Last month Brigitte travelled to Morocco and visited a few of the country's UNESCO sites, including Essaouira, one of my missing sites. We agreed on a swap and she sent me this nice card from there.
Situated on the shores of the Atlantic Ocean, Essaouira is the gateway to the deep south of Morocco renowned for the hospitality of its inhabitants, the mildness of its climate and its superb architecture.
Essaouira is an ancient historical city, founded in the 7th century BC, and has been inhabited by the Phoenicians, Berbers and Romans. In the 15th century under the rule of the Portuguese, it became an important trading post. The city was then named Mogador a name it retains to this day.
In 1764, Sultan Sidi Mohamed Ben Abdallah undertook the construction of a new harbor for European trade. A Frenchman, Théodore Carnut, was then commissioned to draw the plans of the city, using the fortified town of Saint Malo, in France, as a model. Thus, Essaouira is one of the few cities around the world, which was completely planned before its construction, which gave it the name of Es Saouira, the Well Drawn. The city later played an integral role as an international trade port with the rest of the world until the early 20th century.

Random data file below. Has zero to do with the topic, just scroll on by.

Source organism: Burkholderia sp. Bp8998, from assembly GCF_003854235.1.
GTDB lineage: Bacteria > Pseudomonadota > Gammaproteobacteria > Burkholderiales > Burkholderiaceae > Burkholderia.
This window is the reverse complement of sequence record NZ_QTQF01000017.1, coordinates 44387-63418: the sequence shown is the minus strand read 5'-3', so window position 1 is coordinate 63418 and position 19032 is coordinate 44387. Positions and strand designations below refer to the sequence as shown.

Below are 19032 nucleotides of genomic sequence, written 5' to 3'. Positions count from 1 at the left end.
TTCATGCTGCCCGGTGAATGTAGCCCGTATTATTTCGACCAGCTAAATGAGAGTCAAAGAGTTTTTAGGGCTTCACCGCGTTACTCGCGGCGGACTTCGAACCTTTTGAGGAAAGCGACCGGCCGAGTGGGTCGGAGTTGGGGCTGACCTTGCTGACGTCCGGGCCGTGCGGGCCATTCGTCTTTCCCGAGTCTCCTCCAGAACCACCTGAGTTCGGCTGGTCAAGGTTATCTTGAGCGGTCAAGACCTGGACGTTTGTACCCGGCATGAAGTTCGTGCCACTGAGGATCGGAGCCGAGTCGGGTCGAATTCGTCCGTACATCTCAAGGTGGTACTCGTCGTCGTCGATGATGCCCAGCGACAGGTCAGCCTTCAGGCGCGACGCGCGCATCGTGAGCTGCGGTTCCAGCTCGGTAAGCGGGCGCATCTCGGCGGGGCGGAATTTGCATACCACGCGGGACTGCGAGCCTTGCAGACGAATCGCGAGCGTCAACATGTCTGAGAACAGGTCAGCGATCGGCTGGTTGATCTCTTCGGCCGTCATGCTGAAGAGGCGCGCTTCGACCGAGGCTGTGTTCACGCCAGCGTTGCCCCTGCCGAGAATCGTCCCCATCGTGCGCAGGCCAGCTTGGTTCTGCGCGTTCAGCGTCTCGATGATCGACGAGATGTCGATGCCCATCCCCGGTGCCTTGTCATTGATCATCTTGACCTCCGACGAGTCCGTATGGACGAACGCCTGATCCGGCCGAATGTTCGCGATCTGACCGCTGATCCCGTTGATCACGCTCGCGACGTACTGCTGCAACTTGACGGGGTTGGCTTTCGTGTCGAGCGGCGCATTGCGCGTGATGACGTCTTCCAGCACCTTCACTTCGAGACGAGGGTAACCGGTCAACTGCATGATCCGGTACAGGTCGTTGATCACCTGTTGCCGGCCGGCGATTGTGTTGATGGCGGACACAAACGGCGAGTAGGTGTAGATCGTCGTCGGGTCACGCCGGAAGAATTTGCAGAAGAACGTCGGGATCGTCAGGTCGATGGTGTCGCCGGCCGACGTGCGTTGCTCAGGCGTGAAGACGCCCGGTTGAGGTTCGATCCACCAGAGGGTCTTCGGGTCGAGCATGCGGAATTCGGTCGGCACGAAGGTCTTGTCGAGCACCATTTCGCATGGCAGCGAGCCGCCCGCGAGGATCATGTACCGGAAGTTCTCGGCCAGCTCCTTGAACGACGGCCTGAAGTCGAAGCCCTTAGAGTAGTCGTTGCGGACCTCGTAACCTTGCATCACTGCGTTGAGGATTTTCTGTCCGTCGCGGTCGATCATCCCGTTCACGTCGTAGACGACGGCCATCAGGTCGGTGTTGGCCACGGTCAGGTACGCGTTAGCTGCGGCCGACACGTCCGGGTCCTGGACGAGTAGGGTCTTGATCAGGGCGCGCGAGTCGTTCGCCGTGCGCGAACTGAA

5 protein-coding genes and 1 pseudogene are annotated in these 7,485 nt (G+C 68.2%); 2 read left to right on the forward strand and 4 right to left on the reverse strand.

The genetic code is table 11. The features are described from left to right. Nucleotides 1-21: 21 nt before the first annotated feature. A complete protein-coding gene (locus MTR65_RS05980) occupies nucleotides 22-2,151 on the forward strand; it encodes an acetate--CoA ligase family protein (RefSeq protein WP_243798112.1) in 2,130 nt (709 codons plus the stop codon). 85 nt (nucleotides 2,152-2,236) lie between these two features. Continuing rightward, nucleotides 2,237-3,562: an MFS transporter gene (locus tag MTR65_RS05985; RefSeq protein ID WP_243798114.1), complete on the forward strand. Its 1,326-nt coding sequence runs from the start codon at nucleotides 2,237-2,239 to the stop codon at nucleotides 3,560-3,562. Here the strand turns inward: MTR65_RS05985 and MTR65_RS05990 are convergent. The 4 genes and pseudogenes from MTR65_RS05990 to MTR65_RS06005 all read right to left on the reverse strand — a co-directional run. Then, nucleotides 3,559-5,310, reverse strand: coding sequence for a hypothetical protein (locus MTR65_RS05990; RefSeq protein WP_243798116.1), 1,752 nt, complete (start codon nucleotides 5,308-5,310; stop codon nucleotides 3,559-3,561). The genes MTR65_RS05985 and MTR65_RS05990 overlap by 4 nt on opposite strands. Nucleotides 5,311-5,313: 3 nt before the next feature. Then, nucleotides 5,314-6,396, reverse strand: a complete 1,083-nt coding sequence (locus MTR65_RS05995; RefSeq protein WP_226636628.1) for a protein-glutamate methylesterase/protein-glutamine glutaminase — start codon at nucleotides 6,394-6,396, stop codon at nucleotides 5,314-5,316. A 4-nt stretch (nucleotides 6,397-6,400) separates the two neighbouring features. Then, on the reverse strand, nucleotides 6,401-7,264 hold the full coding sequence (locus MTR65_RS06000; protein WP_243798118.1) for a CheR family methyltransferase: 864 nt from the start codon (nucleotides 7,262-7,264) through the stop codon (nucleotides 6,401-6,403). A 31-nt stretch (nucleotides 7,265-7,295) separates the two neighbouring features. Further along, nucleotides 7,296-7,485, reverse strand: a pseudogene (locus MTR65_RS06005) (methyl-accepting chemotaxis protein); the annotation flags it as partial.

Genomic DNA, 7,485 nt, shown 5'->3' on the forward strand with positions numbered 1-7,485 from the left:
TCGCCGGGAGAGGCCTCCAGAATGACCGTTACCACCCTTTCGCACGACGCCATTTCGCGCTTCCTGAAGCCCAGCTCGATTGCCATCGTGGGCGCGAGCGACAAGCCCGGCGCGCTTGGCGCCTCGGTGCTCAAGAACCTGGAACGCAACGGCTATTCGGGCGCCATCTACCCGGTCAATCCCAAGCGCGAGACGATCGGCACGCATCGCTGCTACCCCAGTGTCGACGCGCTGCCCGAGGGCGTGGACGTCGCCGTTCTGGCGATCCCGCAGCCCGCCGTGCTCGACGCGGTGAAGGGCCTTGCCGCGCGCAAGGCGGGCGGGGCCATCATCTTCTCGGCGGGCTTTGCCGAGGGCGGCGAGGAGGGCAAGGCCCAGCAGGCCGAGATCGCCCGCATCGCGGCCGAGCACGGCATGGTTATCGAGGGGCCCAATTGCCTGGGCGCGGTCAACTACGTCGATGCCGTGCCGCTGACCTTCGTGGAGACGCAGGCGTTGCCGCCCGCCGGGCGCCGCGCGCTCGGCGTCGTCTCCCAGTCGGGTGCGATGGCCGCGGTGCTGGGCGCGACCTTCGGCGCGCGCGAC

The city amazes with its stunning architectural features, and multi faceted cultural influences. It is home to an incredible convergence of many cultures united in peace and facing the inspirational influence of the ocean.
Since 2001, UNESCO has listed the Medina of Essaouira as a World Heritage Travel Site. The Medina, in the heart of Essaouira is an eloquent testimony to its glorious past. - in: http://www.moroccotraveltours.com/morocco/essaouira